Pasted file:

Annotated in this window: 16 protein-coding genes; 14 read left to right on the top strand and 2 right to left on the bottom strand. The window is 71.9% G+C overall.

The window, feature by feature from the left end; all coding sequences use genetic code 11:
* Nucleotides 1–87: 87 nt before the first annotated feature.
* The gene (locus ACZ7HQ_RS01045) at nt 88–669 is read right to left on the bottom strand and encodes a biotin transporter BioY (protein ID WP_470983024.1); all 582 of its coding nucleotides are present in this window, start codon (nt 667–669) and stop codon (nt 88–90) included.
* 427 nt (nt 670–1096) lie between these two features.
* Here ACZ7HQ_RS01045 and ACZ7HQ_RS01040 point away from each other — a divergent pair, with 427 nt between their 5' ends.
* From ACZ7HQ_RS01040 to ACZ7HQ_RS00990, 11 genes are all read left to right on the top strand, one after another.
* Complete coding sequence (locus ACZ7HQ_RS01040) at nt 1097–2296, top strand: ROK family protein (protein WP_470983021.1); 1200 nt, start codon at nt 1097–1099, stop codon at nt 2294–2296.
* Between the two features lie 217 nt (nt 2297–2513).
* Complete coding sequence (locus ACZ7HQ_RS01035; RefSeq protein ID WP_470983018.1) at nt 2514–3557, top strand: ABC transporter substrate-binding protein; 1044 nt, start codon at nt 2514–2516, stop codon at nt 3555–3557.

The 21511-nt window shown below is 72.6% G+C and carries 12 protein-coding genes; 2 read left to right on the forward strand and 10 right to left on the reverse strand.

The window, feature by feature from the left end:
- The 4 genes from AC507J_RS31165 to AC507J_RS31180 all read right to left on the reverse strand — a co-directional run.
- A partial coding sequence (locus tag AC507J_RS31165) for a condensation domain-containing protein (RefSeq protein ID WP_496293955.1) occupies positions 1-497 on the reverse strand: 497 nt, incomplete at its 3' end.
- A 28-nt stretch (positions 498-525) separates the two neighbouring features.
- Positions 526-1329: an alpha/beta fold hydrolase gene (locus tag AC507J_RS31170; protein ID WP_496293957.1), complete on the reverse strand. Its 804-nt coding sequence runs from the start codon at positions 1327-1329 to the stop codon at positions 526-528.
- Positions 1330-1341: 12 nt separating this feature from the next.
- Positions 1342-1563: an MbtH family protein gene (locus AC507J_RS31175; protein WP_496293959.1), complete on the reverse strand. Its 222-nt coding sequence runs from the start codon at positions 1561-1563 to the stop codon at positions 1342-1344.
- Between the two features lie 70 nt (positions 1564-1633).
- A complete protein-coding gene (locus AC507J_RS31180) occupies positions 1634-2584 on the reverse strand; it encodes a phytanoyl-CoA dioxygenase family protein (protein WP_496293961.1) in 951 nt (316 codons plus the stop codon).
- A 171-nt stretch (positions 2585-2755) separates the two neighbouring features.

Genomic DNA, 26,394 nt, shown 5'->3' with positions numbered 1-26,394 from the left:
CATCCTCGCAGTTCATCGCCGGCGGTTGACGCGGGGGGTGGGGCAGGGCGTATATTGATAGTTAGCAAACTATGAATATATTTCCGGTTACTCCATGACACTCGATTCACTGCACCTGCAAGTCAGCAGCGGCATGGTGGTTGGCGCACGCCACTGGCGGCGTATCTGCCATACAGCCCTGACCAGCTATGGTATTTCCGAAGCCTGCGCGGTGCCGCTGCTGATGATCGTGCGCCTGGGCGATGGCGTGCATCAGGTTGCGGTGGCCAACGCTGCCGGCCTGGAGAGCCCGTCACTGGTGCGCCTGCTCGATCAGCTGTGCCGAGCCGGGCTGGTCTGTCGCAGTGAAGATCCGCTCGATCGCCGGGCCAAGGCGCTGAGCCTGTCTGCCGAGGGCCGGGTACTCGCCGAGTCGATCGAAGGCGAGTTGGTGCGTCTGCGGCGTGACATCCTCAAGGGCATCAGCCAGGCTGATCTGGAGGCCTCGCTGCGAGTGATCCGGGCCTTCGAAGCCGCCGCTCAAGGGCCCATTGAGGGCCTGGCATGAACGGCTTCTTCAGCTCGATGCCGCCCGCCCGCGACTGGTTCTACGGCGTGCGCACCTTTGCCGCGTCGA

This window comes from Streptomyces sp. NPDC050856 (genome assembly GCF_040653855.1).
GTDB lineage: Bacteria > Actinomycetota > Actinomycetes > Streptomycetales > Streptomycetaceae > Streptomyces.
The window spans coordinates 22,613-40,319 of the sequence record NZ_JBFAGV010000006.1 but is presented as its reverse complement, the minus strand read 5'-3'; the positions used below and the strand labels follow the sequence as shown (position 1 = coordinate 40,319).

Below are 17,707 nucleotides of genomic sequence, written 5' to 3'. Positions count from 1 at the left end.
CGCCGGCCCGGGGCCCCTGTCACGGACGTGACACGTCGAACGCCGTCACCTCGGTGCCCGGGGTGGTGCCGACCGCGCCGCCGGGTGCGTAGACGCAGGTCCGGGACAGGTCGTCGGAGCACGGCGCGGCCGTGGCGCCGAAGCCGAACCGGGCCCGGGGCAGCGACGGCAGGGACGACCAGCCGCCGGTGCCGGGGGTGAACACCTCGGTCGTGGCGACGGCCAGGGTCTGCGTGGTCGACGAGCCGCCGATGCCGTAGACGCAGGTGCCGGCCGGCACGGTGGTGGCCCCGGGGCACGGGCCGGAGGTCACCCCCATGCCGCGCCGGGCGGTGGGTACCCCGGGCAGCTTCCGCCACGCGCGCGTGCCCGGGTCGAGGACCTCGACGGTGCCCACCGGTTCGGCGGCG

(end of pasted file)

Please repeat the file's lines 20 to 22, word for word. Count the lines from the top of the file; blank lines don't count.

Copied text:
- A complete protein-coding gene (locus AC507J_RS31180) occupies positions 1634-2584 on the reverse strand; it encodes a phytanoyl-CoA dioxygenase family protein (protein WP_496293961.1) in 951 nt (316 codons plus the stop codon).
- A 171-nt stretch (positions 2585-2755) separates the two neighbouring features.

Genomic DNA, 26,394 nt, shown 5'->3' with positions numbered 1-26,394 from the left: